Spider-Man 2, the hotly-anticipated sequel to the $821-million-dollar worldwide blockbuster Spider-Man, meets every reasonable expectation. From the recap artwork of the opening credits (commissioned from comic artiste Alex Ross) to the final scenes which tease the planned second sequel, director Sam Raimi's work seems freer and more commanding, even as it serves the grand designs of a superheroic trilogy.
More money helps, and while the stuntwork, design, and special effects are staggering, the best-spent green went to Alvin Sargent (two-time Oscar winning screenwriter of Julia and Ordinary People) and earlier script contributors Alfred Gough & Miles Millar (Smallville) and Michael Chabon (Pulitzer Prize-winning author of The Amazing Adventures of Kavalier and Klay), who now share screen-story credit.
Thanks in no small part to the passion provided by Raimi, the writers, and stars Tobey Maguire, Kirsten Dunst, and James Franco, Spider-Man 2 is a hugely satisfying comic-book movie, a vastly superior sequel, an emotionally charged expedition to pop-operatic heights. Dunst plays budding actress-model Mary Jane Watson, true love of Maguire's Peter Parker; fearing reprisals by Spider-Man's enemies, he denies them the opportunity to be together. Dunst's M.J. becomes a slightly dubious actress, distracted in her performances of the secret-identity comedy The Importance of Being Earnest. M.J. wrestles with her own romantic problems, exacerbated by Parker's inability to commit; in the home stretch, Dunst plays soulful Fay Wray to Doc Ock's Kong, before capping the movie with a super-sexy parting shot.
Maguire steps up his act with a believably wounded, fragile character arc for Parker, whose quiet desperation runs to statements like "I want a life of my own." This time, Parker is as put-upon as can be, and alter-ego Spider-Man consequently begins to lose his mojo (along with his ability to shoot his sticky effluence of webs). In the assured opening scenes, Raimi balances good humor, action, and the seeds of pathos, reestablishing the leading man's dual identity and initiating a vertiginous downward spiral of dire financial and emotional straits which lead Peter to face a tough decision: to be Spider-Man no more.
This proves to be inopportune timing for New York, which not only suffers a resurgent crime spree but also faces destruction at the hands of another mad scientist. Peter Parker's scientific idol, Dr. Otto Octavius, botches his invention of a fusion-based energy source. Though he promises that the tridium-fueled contraption will provide safe and renewable energy, the experiment runs rampant, and Octavius finds himself an unhinged slave to four maniacal, mechanical limbs. This diabolus ex machina doesn't stand up sensibly to scrutiny, but suspending your disbelief unlocks a wild thrill ride with dramatic consequences.
In what may be his best screen performance, Alfred Molina plays the rechristened Doctor Octopus with well-calculated gusto anchored in personal turmoil. Like Spidey and Willem Dafoe's Green Goblin, Doc Ock is a split personality, his tentacles seductive serpents whispering into his brain (this Biblical allusion trumps a Christ figure pose for Spider-Man which, while compatible with the theme of sacrifice to the greater good, prompted what I can only assume was unintentional laughter from the preview audience).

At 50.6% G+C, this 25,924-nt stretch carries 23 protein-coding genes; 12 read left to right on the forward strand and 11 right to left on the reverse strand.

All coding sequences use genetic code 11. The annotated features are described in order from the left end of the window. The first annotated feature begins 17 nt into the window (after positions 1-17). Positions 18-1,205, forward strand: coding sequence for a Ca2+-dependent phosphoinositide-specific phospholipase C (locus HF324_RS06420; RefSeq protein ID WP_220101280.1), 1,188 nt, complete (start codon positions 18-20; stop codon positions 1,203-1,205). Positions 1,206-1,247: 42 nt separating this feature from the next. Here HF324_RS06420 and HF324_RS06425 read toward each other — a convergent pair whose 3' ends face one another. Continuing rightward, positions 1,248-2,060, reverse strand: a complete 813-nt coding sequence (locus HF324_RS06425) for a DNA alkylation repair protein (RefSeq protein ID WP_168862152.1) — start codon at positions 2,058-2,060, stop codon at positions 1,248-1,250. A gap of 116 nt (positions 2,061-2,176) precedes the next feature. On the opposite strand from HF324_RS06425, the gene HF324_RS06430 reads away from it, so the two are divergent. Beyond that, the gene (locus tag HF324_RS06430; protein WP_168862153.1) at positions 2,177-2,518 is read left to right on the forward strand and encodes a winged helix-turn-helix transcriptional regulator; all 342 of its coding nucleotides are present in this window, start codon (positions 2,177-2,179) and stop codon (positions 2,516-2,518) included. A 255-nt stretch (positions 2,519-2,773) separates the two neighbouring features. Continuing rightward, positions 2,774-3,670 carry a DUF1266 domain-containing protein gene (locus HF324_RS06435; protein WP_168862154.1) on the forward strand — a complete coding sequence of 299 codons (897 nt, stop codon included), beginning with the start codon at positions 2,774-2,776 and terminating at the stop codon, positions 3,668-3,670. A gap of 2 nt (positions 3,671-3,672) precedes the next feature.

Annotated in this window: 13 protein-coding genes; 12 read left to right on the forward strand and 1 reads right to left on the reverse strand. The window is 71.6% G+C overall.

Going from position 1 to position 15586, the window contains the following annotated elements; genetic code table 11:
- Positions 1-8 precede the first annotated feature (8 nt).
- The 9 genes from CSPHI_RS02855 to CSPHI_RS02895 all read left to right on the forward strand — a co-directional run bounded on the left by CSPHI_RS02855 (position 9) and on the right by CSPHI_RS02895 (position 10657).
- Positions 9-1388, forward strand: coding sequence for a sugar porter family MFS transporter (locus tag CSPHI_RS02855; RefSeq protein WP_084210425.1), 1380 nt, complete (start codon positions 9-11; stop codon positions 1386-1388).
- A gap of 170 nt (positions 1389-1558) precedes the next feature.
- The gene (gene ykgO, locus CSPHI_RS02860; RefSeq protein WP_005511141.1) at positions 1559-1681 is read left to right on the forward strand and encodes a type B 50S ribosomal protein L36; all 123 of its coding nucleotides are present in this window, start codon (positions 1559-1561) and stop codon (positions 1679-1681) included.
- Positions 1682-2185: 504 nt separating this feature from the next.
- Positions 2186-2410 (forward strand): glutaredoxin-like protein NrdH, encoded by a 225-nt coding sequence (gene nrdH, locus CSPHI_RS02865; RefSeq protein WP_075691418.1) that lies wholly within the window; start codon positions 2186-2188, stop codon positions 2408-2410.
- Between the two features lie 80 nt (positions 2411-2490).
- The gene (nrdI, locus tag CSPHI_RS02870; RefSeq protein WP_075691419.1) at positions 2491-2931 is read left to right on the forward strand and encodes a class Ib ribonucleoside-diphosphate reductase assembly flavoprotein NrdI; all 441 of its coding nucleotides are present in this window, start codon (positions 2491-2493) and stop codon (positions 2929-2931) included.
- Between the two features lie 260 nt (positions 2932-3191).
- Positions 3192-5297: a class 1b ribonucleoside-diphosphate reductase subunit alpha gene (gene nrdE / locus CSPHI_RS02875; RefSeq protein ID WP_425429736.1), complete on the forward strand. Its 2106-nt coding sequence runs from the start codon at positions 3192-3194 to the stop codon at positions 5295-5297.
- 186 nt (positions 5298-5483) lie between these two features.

Raimi obviously gets the comics, with their realistic doldrums—highly identifiable working-class problems and painful relationship issues— contrasting an escape into an airy world of quippy heroes and villains. Though Raimi gets amped up by his super-charged action, he also clearly relishes the intimate dramatic scenes, like a long-take close-up of Peter making a painful admission to Aunt May (the marvelous Rosemary Harris). Unfortunately, Raimi doesn't know when to ease off of the emotional gas, and the films' tendency to get speechy long after we've gotten the point is a minor detriment (Parker even enthuses corrupted Shakespeare to Watson: "Punch me, I bleed").
The truly spectacular action sequences never falter, more seamlessly blending live-action performance and stunt work to CGI marvels: a rampaging battle staged on the side of a building and a runaway train sequence easily trounce the efforts of the first film, and Raimi's effects team (again supervised by John Dykstra) also subtly improves upon the hero's web-slinging transit high above the city streets. Franco, as Parker's tenuous buddy with daddy issues, smolders efficiently, and supporting players Harris (who gets, amazingly, in on the action) and J.K. Simmons (as cigar-chomping editor J. Jonah Jameson) shine yet brighter the second time around. For the fervent faithful, Raimi fits in return cameos by lucky-charms Bruce Campbell and Spider-Man creator Stan Lee.
With sly humor and gut-level thrills and chills, Raimi should manage to entertain and move a wide audience while significantly advancing, and deepening, the Spider-Man mythology. Spider-Man 2 will be a much-tougher act to follow, but I can't wait for Raimi to try. Oh, what a tangled web he weaves...